In the dark…
Laura’s face was resting on cold smooth dirt. It was dark, and the air smelled damp and stale. Lifting her head and concluding that she seemed to be all in one piece, she looked up cautiously. In the gloom she could just make out a semi-circle of figures around her, and she became acutely aware of many eyes upon her. A voice came out of the darkness, low and serious:
“Who is she?”
Then another voice came, and another.
“Where did she come from?”
“How did she get here?”
There was a soft murmur of more voices, indistinct but surrounding her.
“Hush,” it was the first one again, “let her speak,” and then the owner of the voice addressed her directly.
“Who are you and what are you doing here?”
Laura swallowed nervously, and could hardly believe it as she heard herself answering.
“Well I appear to have fallen down a hole, but I’m fairly sure I’m not Alice.”
Oh dear. How did that pop out?
Fear and facetiousness always went together for Laura. These unfortunate bedfellows had got her into a wide variety of scrapes before, first at school and more recently in bars and on buses, but as these muttering figures loomed over her her current predicament suddenly seemed a whole lot more serious.
She shifted position slightly, and realised she still had one of the gardening tools clutched in her hand. Adrenalin, or possibly just blind panic, had started pumping through her and the fight or flight part of her brain was screaming “now or never.” She jumped to her feet brandishing the little chopper.
“Boo!” she yelled, waving her arms wildly at whoever it was in front of her.
Then everything was still and quiet for a moment, until she heard a different voice, a man’s, from somewhere deep in the shadows.
“Boo? Did you actually just say ‘boo’?”
Laura stood rooted to the spot, her arms raised in defence, chopper in one hand, the other first clenched. Her eyes were adjusting to the darkness now and she could make out more of what lay before her. She saw a group of maybe eight or ten people standing still and silent. Their faces were pale, skin smooth, eyes watchful. She was in a room of sorts, with a dirt floor, stone walls on either side and the only light a blue glow coming from the far end. Suddenly she couldn’t breathe, she dropped her arms and swayed backwards, all the nervous energy draining from her body. There was a buzzing sensation before she blacked out and sank to the floor.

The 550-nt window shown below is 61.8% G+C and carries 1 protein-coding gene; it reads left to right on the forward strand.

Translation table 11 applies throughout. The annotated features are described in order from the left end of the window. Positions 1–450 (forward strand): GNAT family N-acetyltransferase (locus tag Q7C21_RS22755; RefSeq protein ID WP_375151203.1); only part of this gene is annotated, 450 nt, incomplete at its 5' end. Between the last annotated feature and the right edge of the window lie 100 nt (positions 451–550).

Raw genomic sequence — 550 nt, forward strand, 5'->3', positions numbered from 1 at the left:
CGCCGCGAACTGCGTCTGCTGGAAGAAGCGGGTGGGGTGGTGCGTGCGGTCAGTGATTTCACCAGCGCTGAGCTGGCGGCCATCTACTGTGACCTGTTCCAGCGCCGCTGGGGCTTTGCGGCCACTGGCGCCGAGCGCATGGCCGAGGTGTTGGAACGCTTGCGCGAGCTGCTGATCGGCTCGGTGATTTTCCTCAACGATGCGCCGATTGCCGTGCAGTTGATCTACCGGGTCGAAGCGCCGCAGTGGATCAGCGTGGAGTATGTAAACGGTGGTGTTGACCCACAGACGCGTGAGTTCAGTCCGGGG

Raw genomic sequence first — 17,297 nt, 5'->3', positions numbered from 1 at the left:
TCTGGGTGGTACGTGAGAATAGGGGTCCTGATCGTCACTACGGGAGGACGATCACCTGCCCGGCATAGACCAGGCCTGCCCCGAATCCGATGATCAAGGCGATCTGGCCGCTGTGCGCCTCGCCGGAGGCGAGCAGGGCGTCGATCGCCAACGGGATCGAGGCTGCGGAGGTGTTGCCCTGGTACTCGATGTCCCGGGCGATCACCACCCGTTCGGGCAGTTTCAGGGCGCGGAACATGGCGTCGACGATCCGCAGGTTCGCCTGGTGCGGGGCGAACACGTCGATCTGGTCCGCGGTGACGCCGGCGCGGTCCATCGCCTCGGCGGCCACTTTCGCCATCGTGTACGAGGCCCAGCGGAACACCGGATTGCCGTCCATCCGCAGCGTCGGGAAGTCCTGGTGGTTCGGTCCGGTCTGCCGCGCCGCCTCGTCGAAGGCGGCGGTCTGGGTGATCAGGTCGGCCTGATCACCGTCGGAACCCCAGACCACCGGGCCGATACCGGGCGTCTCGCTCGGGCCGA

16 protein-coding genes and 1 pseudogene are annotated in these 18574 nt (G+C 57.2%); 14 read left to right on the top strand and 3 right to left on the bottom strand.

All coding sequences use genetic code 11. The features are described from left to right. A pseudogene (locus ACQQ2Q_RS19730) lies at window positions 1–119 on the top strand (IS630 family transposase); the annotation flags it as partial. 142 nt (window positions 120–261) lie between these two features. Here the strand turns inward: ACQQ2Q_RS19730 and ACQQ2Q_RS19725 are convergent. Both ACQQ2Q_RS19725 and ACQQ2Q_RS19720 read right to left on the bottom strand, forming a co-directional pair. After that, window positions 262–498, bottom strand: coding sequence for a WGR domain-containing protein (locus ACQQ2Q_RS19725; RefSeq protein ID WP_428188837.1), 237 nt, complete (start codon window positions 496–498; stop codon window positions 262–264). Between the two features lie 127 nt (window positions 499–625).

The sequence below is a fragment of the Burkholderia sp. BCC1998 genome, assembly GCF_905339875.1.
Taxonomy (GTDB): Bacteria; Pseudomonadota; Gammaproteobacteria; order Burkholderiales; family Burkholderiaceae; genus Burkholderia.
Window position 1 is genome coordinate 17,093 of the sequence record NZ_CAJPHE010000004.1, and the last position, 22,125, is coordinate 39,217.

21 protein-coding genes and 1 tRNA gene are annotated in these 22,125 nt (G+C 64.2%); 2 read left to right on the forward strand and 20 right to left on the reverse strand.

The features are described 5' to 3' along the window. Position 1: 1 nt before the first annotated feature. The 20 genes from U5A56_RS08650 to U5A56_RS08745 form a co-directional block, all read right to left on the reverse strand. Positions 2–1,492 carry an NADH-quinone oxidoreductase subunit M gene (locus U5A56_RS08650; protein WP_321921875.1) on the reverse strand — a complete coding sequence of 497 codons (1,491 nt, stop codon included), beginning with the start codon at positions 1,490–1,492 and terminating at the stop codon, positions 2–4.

Laura had fainted before, most recently when standing up too quickly after too long in a very hot steam room with Rani. She recalled the incident now as she drifted back into consciousness and remembered with alarm what had been happening before she passed out. She didn’t open her eyes or move but just lay still, listening.
She thought maybe she’d been moved while she was out for the count because it was slightly warmer. There was a blanket covering her, but it still felt like she was on the ground. It also smelled extremely odd and she tried to take shallow breaths. She sensed lots of eyes on her and decided that her best option at this point was to wait for something to happen.
Then the man spoke again, “I’m sure I’ve seen her before.”
“You have,” replied one of the soft voices, “we all have.”
There was murmuring again and Laura remained motionless, hardly daring to breathe as she strained to hear.
“Do you remember when the trains came? She saw us. Seven hours, hundreds of trains, thousands of people, she was the only one who looked out of the window.”
“So what are you going to do?” said the man.
“She saw us then and she hears us now.”
“Are you sure?”
The man was behind the others, sitting on a low seat carved out of base of the stone wall. He stood up, stooping slightly under the low roof and looked over their heads at the young woman lying on the ground under a woven blanket. They had moved Laura, carrying her with care away from where she’d landed.
“Well I’m guessing that as she’s still here you’re not planning to kill her?” the man said, loud enough for Laura to hear.
Several pale faces looked round at him in horror but he had his finger to his lips so they stayed silent, he must have a reason for saying such a thing. He did – if she was awake and listening he hoped it might provoke a reaction, but there was no sign of movement. Then he reached into the pocket of his jeans and pulled out a small piece of paper. He screwed it up into a ball and threw it in an elegant and accurate arc onto her face.
Laura shook it off and immediately opened her eyes.
“What was that?” she demanded.
She gave up all pretence and sat up, then gingerly got to her feet trying to take in the extraordinary sight in front of her. She was standing in a room that was more like a cave. There were no windows or lights, and it was illuminated instead by several torches hanging on the stone walls that burned with the dull bluish glow she had seen from the train on Monday morning. And there was definitely a funny smell.